Thank you for the analysis. I have some further comments:

First off, filebench pre-writes the files before doing oltp benchmarks, so I 
dont think the thin provisioning is at play here.
I will double check this, but if you dont hear otherwise, please presume that 
is the case :)

Secondly, I am surprised at  your recommendation to use virtio instead of 
virtio-scsi. since the writeup for virtio-scsi claims it has equivalent 
performance in general, and adds better scaling

As far as your suggestion for using multiple disks for scaling higher:
We are using an SSD. Isnt the whole advantage of using SSD drives, that you can 
get the IOP/s performance of 10 drives, out of a single drive?
We certainly get that using it natively, outside of a VM.
SO it would be nice to see performance approaching that within an ovirt VM.

----- Original Message -----
From: "Nir Soffer" <>
To: "Philip Brown" <>
Cc: "users" <>, "qemu-block" <>, "Stefan 
Hajnoczi" <>, "Paolo Bonzini" <>, "Sergio 
Lopez Pascual" <>, "Mordechai Lehrer" <>, 
"Kevin Wolf" <>
Sent: Tuesday, July 21, 2020 4:23:36 AM
Subject: [BULK]  Re: [ovirt-users] very very bad iscsi performance

On Tue, Jul 21, 2020 at 2:20 AM Philip Brown <> wrote:
> yes I am testing small writes. "oltp workload" means, simulation of OLTP 
> database access.
> You asked me to test the speed of iscsi from another host, which is very 
> reasonable. So here are the results,
> run from another node in the ovirt cluster.
> Setup is using:
>  - exact same vg device, exported via iscsi
>  - mounted directly into another physical host running centos 7, rather than 
> a VM running on it
>  -   literaly the same filesystem, again, mounted noatime
> I ran the same oltp workload. this setup gives the following results over 2 
> runs.
>  grep Summary oltp.iscsimount.?
> oltp.iscsimount.1:35906: 63.433: IO Summary: 648762 ops, 10811.365 ops/s, 
> (5375/5381 r/w),  21.4mb/s,    475us cpu/op,   1.3ms latency
> oltp.iscsimount.2:36830: 61.072: IO Summary: 824557 ops, 13741.050 ops/s, 
> (6844/6826 r/w),  27.2mb/s,    429us cpu/op,   1.1ms latency
> As requested, I attach virsh output, and qemu log

What we see in your logs:

You are using:
- thin disk - qcow2 image on logical volume:
- virtio-scsi

    <disk type='block' device='disk' snapshot='no'>
      <driver name='qemu' type='qcow2' cache='none'
error_policy='stop' io='native'/>
        <seclabel model='dac' relabel='no'/>
      <target dev='sda' bus='scsi'/>
      <boot order='1'/>
      <alias name='ua-47af0207-8b51-4a59-a93e-fddf9ed56d44'/>
      <address type='drive' controller='0' bus='0' target='0' unit='0'/>

-object iothread,id=iothread1 \

This is the most flexible option oVirt has, but not the default.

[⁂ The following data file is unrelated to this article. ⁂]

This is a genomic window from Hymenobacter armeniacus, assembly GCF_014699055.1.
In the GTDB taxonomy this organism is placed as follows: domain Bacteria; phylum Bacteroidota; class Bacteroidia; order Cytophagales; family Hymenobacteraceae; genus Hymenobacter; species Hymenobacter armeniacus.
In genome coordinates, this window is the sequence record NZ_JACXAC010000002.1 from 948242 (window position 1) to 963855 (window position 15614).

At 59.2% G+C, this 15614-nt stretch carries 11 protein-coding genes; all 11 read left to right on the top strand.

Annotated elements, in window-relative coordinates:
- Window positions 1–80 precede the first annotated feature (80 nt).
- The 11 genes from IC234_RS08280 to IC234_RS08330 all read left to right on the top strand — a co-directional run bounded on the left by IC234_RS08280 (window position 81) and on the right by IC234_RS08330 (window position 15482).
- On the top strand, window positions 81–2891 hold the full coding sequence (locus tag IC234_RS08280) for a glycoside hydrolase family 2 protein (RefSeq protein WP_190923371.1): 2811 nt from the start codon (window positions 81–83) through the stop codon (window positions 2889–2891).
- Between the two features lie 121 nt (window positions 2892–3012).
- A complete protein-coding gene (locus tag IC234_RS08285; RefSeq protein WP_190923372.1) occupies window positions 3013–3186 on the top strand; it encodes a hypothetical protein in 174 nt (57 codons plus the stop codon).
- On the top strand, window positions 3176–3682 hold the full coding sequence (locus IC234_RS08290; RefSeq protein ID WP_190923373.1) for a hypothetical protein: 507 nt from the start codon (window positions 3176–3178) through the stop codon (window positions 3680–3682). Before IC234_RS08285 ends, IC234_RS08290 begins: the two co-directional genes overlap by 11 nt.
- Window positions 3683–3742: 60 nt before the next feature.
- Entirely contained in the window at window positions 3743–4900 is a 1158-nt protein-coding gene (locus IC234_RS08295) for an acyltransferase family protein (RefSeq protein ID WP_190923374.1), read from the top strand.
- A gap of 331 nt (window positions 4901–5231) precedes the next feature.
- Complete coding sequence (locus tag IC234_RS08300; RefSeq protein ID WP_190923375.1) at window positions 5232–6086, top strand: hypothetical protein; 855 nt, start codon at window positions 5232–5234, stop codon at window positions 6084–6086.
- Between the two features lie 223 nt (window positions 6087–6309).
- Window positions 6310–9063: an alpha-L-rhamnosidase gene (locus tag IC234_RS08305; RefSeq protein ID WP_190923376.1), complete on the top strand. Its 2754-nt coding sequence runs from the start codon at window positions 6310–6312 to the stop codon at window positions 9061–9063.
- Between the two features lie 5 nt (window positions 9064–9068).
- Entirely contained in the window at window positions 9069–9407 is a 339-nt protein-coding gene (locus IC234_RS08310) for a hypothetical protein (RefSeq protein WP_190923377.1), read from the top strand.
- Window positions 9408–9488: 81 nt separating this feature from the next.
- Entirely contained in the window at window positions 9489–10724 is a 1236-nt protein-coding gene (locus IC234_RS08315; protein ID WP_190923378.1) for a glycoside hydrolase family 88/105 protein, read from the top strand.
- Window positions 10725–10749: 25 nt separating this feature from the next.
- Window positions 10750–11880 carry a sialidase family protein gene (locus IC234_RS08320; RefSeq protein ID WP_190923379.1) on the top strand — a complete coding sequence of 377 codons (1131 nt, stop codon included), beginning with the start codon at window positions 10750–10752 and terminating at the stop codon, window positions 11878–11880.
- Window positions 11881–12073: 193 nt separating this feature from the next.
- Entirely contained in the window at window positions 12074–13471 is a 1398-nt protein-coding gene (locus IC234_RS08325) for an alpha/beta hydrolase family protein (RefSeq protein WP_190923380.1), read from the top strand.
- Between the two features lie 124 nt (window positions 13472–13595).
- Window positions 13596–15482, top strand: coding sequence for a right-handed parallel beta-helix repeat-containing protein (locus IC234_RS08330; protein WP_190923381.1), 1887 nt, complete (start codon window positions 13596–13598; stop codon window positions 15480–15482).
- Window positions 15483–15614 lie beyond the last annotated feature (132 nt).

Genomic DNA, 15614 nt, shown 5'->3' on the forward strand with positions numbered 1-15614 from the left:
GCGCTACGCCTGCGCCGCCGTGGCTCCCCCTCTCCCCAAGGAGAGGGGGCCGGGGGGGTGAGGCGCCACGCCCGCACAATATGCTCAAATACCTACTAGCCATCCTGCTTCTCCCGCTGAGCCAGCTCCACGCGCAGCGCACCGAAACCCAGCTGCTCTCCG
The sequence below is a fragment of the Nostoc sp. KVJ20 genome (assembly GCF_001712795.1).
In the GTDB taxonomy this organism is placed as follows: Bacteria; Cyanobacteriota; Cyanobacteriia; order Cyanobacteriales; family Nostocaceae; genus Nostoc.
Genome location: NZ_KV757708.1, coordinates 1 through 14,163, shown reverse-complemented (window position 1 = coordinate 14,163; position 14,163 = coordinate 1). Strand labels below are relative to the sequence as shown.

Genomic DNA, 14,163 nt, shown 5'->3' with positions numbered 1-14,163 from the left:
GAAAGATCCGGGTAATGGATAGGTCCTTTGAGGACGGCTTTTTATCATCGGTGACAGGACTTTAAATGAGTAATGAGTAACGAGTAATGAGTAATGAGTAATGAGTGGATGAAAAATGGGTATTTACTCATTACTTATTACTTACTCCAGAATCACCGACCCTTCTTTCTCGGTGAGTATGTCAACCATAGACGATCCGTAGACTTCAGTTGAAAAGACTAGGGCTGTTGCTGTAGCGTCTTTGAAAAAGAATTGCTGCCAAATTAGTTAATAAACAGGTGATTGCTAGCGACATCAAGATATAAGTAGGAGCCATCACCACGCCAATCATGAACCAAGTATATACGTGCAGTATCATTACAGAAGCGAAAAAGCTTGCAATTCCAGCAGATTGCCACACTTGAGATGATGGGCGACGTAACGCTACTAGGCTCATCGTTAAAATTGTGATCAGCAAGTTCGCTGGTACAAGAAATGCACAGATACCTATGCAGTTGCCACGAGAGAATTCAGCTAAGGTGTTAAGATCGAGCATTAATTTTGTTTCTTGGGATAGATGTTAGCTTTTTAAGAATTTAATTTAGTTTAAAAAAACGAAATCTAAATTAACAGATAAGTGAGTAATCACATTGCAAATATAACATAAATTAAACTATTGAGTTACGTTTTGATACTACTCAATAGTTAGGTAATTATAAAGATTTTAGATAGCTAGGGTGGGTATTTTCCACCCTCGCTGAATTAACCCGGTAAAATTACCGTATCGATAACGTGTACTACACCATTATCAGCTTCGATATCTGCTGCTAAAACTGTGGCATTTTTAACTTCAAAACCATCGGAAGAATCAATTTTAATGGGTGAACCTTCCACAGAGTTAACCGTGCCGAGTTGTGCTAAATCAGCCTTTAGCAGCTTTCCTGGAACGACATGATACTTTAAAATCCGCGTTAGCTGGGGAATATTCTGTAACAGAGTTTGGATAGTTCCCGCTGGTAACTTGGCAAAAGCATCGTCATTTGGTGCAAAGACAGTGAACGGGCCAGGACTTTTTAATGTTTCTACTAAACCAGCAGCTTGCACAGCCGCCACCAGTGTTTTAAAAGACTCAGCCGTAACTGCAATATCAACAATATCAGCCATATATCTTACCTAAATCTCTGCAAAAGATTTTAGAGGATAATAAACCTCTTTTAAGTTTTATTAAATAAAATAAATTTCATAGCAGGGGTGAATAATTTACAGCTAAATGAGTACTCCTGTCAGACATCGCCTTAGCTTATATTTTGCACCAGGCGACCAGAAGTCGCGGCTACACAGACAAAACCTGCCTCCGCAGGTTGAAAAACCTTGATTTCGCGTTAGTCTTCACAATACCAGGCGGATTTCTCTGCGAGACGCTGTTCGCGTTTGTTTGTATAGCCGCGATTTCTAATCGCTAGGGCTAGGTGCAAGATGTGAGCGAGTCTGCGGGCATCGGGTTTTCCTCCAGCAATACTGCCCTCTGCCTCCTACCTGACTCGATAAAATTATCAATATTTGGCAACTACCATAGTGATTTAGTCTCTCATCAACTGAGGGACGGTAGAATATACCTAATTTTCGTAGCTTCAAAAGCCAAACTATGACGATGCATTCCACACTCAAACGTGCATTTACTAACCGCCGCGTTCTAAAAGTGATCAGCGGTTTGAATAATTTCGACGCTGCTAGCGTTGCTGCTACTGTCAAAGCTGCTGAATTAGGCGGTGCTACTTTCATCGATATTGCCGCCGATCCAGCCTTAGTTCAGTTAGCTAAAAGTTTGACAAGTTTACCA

Known issue with such a disk is possible pausing of the VM when the
disk becomes full,
if oVirt cannot extend the underlying logical volume fast enough. It
can be mitigated by
using  larger chunks in vdsm.

We recommend these settings if you are going to use VMs with heavy I/O
with thin disks:

# cat /etc/vdsm/vdsm.conf.d/99-local.conf

# Together with volume_utilization_chunk_mb, set the minimal free
# space before a thin provisioned block volume is extended. Use lower
# values to extend earlier.
# default value:
#     volume_utilization_percent = 50
volume_utilization_percent = 25

# Size of extension chunk in megabytes, and together with
# volume_utilization_percent, set the free space limit. Use higher
# values to extend in bigger chunks.
# default value:
#     volume_utilization_chunk_mb = 1024
volume_utilization_chunk_mb = 4096

With this configuration, when free space on the disk is 1 GiB, oVirt will extend
the disk by 4 GiB. So your disk may be up to 5 GiB larger than the used space,
but if the VM is writing data very fast, the chance of pausing is reduced.

If you want to reduce the chance of pausing your database in the most busy times
to zero, using a preallocated disk is the way.

In oVirt 4.4. you can check this option when creating a disk:

    [x] Enable Incremental Backup


    Allocation Policy: [Preallocated]

You will get a preallocated disk in the specified size, using qcow2
format. This gives
you both the option to use incremental backup, faster disk operations
in oVirt (since
qemu-img does not need to read the entire disk), and avoids the
pausing issue. It may also
defeat thin provisioning, but if your backend storage supports thin
provisioning anyway
it does not matter.

To get best performance for database use case preallocated volume
should be better.

Please try to benchmark:
- raw preallocated disk
- using virtio instead of virtio-scsi

If your database can use multiple disks, you may get better
performance by adding multiple
disks and use one iothread per disk.

See also interesting talk about storage performance from 2017:
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